For at least three decades, heart disease has been the No. 1 cause of death for both women and men in America. So why are heart problems still often underrecognized and undertreated among women?
Sex-specific differences grounded in biology may play a role. The overall prevalence of coronary artery disease is lower in women, and they tend to develop heart problems at older ages (the average age for a first heart attack in men is 65, compared with 72 in women). But gender — which refers to the social and cultural characteristics associated with being male or female — has contributed to disparities in cardiovascular care, according to an editorial in the April 12, 2022, issue of the Journal of the American College of Cardiology.
"There are gender-based gaps at every possible level, from women's awareness of symptoms to how they're treated in the emergency department and doctor's offices," says cardiologist Dr. Michelle O'Donoghue, associate professor of medicine at Harvard Medical School. While many factors are at play, one major underlying issue is that historically, women simply haven't been well represented in clinical trials of heart-related conditions, she says. But the culture is slowly changing, and some of the gaps are starting to close, she adds.
The recognition problem
Starting in the early 2000s, campaigns to boost awareness of heart disease in women made some headway. In less than a decade, the percentage of women who recognized heart disease as the leading killer of women nearly doubled. More recent data have been discouraging, however: a 2019 survey by the American Heart Association found that only 44% of women correctly identified heart disease as their most lethal health threat, compared with 65% in 2009.
During a heart attack, chest discomfort (often described as pressure, tightness, or a squeezing sensation) is by far the most common symptom in both men and women. Women are slightly more likely than men to also report other symptoms, including nausea, fatigue, and breathlessness. And while these symptoms were long referred to as "atypical," a better term may be "understudied," according to some cardiologists. In addition, three uncommon and poorly understood types of heart attacks are far more prevalent in women (see "Unusual heart attacks: The female factor?").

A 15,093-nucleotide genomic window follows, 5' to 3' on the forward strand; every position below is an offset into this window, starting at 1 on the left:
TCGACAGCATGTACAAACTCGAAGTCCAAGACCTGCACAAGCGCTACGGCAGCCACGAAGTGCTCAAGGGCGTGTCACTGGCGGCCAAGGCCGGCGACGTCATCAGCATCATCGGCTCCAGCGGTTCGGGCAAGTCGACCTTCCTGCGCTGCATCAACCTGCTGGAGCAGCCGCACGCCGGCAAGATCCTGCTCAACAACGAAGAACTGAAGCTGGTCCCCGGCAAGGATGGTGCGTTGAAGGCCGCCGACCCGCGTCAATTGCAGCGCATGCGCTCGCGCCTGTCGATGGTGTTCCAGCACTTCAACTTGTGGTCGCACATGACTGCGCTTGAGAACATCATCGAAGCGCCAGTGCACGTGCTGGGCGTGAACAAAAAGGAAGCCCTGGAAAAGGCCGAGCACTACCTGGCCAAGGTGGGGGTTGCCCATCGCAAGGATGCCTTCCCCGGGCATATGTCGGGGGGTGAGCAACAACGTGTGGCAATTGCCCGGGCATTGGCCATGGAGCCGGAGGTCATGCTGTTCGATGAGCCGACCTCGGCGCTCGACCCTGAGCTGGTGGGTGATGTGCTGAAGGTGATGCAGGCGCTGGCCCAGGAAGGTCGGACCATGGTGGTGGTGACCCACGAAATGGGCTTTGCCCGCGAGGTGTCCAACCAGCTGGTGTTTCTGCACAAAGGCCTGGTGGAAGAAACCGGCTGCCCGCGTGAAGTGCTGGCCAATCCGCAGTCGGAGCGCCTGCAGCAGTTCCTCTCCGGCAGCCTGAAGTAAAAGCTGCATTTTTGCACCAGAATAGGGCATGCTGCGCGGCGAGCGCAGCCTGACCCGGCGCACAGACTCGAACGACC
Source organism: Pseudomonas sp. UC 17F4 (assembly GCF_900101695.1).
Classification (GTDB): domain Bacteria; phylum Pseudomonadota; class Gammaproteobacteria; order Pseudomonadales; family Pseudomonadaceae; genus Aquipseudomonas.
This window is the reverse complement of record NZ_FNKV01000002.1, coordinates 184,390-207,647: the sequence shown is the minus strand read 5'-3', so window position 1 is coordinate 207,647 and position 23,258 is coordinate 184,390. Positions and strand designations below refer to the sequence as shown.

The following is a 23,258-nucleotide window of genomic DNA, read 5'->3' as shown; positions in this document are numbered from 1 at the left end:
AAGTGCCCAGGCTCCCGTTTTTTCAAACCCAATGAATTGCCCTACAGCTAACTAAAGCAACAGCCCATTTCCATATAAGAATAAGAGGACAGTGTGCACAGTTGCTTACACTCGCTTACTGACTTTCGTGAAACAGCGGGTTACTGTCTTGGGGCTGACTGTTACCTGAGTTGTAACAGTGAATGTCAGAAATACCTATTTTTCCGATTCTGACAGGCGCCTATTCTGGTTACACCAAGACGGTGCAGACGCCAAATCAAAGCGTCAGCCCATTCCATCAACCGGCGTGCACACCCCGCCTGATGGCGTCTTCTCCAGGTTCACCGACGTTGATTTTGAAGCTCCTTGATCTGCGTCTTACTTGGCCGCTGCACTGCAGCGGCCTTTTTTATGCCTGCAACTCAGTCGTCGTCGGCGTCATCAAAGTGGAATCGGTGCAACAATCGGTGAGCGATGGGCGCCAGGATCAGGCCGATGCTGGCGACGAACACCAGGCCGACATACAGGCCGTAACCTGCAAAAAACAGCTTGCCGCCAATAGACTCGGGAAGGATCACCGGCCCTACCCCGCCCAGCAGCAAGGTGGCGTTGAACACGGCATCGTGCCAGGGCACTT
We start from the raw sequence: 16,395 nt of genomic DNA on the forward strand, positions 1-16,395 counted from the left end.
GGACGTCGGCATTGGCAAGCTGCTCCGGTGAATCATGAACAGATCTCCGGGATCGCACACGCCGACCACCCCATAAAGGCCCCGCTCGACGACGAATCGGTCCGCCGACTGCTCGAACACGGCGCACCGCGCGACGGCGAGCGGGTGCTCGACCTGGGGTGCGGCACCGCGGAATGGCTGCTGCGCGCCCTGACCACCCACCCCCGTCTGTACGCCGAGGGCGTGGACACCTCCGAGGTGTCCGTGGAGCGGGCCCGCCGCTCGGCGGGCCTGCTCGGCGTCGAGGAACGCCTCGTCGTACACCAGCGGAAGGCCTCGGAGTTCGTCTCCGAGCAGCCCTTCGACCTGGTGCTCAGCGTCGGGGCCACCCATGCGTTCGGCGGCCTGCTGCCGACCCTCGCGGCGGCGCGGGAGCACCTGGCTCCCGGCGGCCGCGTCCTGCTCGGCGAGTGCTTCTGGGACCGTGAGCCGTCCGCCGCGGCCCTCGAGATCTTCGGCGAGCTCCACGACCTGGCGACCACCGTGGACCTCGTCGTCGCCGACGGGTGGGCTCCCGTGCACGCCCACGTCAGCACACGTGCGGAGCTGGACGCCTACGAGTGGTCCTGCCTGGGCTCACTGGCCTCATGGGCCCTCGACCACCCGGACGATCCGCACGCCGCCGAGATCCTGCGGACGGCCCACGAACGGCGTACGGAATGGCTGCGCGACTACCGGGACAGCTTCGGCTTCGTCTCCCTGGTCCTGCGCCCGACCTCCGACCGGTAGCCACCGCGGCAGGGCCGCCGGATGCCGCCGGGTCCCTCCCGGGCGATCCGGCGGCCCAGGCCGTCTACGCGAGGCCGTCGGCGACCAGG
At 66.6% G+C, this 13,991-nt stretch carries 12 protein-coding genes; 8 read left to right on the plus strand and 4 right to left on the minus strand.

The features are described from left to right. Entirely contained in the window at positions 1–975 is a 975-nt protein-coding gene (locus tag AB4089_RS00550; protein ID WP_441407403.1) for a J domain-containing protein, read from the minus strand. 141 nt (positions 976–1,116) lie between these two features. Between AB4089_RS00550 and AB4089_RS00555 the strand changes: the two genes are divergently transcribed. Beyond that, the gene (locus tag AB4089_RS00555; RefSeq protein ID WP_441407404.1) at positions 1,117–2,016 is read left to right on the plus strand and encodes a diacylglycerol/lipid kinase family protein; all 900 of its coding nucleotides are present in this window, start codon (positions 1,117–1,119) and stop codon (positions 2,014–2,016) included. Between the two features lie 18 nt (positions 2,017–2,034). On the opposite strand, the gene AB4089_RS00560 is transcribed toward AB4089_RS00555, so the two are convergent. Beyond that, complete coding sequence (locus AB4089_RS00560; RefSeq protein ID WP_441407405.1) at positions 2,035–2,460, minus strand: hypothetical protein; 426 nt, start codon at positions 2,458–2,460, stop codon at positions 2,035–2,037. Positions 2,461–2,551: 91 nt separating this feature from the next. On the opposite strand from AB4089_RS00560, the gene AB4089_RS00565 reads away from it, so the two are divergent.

Unusual heart attacks: The female factor?
Most heart attacks happen when a blood clot obstructs a narrowed artery supplying the heart. However, several less-common scenarios can also disrupt coronary blood flow, causing similar symptoms.
- Myocardial infarction with nonobstructive arteries (MINOCA) refers to heart attacks in which the coronary arteries do not have significant narrowing. There are several potential causes; among them are temporary tightening of the heart's arteries (coronary spasm) or blockages in very tiny arteries. MINOCA is five times more common in women than in men.
- Spontaneous coronary artery dissection (SCAD) results from a tear in the inner wall of one of the heart's arteries, which creates a flap or swelling. About 90% of people with SCAD are women.
- Stress cardiomyopathy (broken heart syndrome) typically occurs after severe emotional or physical stress, triggering a surge of hormones that alters the heart's shape. More than 80% of cases are in women, but outcomes are worse in men.
Research suggests that women tend to downplay their symptoms and delay seeking treatment. But health care providers may be contributing to this problem, too. One 2022 study found that women who came to the emergency department with chest pain had to wait an average of 11 minutes longer to see a doctor or nurse than men who described similar symptoms. The findings, gleaned from data on millions of emergency department visits, also found that women were less likely to receive an electrocardiogram (a standard test to check for a heart attack) and less likely to be hospitalized.
Earlier studies have shown that women are also less likely to be referred for diagnostic tests to check for coronary artery disease, the underlying cause of most heart attacks, or to be referred to a specialist. Finally, women who receive treatment — either medication or surgical procedures — for this common condition tend to have worse outcomes than men do.
All of these trends underscore the need for additional research that includes more women, says Dr. O'Donoghue. In a 2020 review of cardiovascular trials from 2010 to 2017, women made up only about 27% of participants in studies of coronary artery disease, although that figure is improving.
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